Claims (18)

What is claimed is:
1. An industrial vehicle comprising an Environmental Based Localization (EBL) sensor communicatively coupled to one or more processors, wherein the EBL sensor detects objects within a field of view and the one or more processors execute machine readable instructions to:
access a feature set and an occlusion set that are associated with an industrial facility, wherein the feature set represents objects within the industrial facility that are within the field of view of the EBL sensor and the occlusion set represents objects within the industrial facility that obstruct or prevent the EBL sensor from detecting objects within the field of view;
provide a location of a sensor origin of the EBL sensor with respect to the industrial facility;
determine an occlusion path that intersects a detectable occlusion of the occlusion set and the sensor origin of the EBL sensor;
determine a feature intersection of the occlusion path, wherein the feature intersection is located on a detectable feature of the feature set or a projection of the detectable feature of the feature set;
classify the detectable feature as an occluded detectable feature based at least in part upon the location of the feature intersection; and
navigate the industrial vehicle through the industrial facility utilizing the feature set exclusive of the occluded detectable feature.
2. The industrial vehicle of claim 1, wherein the detectable feature of the feature set corresponds to a feature of the industrial facility that is within the field of view of the EBL sensor.
3. The industrial vehicle of claim 1, wherein the detectable occlusion of the occlusion set corresponds to an occlusion of the industrial facility that is within the field of view of the EBL sensor.
4. The industrial vehicle of claim 3, wherein the occlusion of the industrial facility truncates the field of view of the EBL sensor into a truncated field of view, and wherein the occluded detectable feature corresponds to a feature of the industrial facility that is within the field of view of the EBL sensor and outside of the truncated field of view of the EBL sensor.
5. The industrial vehicle of claim 1, wherein the occlusion path intersects the detectable occlusion of the occlusion set at a start point or an end point, and wherein the one or more processors execute the machine readable instructions to:
determine an order of the feature intersection, the start point or the end point of the detectable occlusion, and the sensor origin of the EBL sensor along the occlusion path, wherein the detectable feature is classified as the occluded detectable feature based at least in part upon the order.
6. The industrial vehicle of claim 5, wherein the one or more processors execute the machine readable instructions to:
determine a feature path that intersects the detectable feature of the feature set and the sensor origin of the EBL sensor;
determine an intersection between the feature path and the detectable occlusion of the occlusion set, wherein the detectable feature is classified as the occluded detectable feature based at least in part upon the intersection.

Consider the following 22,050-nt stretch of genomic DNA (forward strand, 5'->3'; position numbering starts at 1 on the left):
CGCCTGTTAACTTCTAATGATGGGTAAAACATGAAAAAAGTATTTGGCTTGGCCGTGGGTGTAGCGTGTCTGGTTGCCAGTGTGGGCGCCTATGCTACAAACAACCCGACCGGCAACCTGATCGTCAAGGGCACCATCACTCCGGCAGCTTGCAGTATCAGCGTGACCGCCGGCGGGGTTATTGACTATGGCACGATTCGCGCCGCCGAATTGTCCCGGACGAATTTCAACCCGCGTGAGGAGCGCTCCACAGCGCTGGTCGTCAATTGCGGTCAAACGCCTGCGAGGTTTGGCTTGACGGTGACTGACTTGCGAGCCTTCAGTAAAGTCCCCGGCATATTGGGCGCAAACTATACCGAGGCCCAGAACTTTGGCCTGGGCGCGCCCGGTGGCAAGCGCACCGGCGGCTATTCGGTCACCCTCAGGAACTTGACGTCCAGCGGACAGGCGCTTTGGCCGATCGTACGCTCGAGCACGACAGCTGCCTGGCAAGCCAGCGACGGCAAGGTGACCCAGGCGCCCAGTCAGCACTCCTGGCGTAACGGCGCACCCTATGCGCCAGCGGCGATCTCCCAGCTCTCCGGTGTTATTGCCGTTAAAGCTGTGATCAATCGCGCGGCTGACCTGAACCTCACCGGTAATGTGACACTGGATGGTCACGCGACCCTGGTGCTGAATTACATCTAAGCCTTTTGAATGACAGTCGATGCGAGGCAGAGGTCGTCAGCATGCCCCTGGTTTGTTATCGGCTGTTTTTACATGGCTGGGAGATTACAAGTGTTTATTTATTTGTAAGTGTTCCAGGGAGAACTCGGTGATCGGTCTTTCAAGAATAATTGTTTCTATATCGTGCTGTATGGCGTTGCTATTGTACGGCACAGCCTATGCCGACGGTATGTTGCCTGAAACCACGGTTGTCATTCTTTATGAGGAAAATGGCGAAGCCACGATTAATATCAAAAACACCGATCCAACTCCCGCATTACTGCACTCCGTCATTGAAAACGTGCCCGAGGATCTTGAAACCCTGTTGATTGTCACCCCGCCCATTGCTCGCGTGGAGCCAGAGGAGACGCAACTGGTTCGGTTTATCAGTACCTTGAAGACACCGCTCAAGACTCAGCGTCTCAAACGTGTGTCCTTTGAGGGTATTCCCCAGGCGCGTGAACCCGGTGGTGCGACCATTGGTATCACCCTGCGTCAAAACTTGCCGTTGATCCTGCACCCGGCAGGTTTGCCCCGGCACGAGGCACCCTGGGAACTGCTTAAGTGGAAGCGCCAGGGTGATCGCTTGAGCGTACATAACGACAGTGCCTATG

7. The industrial vehicle of claim 6, wherein the order is determined prior to the intersection being determined.
8. The industrial vehicle of claim 1, wherein the one or more processors execute the machine readable instructions to:
determine a first feature path that intersects a start point of the detectable feature of the feature set and the sensor origin of the EBL sensor;
determine a second feature path that intersects an end point of the detectable feature of the feature set and the sensor origin of the EBL sensor;
determine that a point of the detectable occlusion is inside, when the point of the of the detectable occlusion is bounded by an area demarcated by the detectable feature of the feature set, the first feature path and the second feature path, and wherein the detectable feature is classified as the occluded detectable feature based at least in part upon the point of the detectable occlusion being determined inside.
9. The industrial vehicle of claim 8, wherein the one or more processors execute the machine readable instructions to:
determine an intersection between the first feature path and the detectable occlusion of the occlusion set, wherein the detectable feature is classified as the occluded detectable feature based at least in part upon the intersection.
10. The industrial vehicle of claim 9, wherein the point of the detectable occlusion is determined inside prior to the intersection being determined.
11. The industrial vehicle of claim 9, wherein the intersection is determined prior to the point of the detectable occlusion being determined inside.
12. The industrial vehicle of claim 8, wherein the point of the detectable occlusion is a start point of the detectable occlusion, or an end point of the detectable occlusion.
13. The industrial vehicle of claim 8, wherein the occlusion path intersects the detectable occlusion of the occlusion set at a start point or an end point, and wherein the one or more processors execute the machine readable instructions to:
determine an order of the feature intersection, the start point or the end point of the detectable occlusion, and the sensor origin of the EBL sensor along the occlusion path, wherein the detectable feature is classified as the occluded detectable feature based at least in part upon the order.
14. The industrial vehicle of claim 13, wherein the order is determined prior to the point of the detectable occlusion being determined inside.
15. The industrial vehicle of claim 1, wherein the detectable feature is classified as the occluded detectable feature according to occlusion calculations that are organized using a cost heuristic.
16. The industrial vehicle of claim 1, wherein the industrial vehicle is configured as an automated guided vehicle.
17. The industrial vehicle of claim 1, wherein the industrial facility is mapped to a two dimensional model.
18. The industrial vehicle of claim 1, wherein the EBL sensor comprises multiple sensors.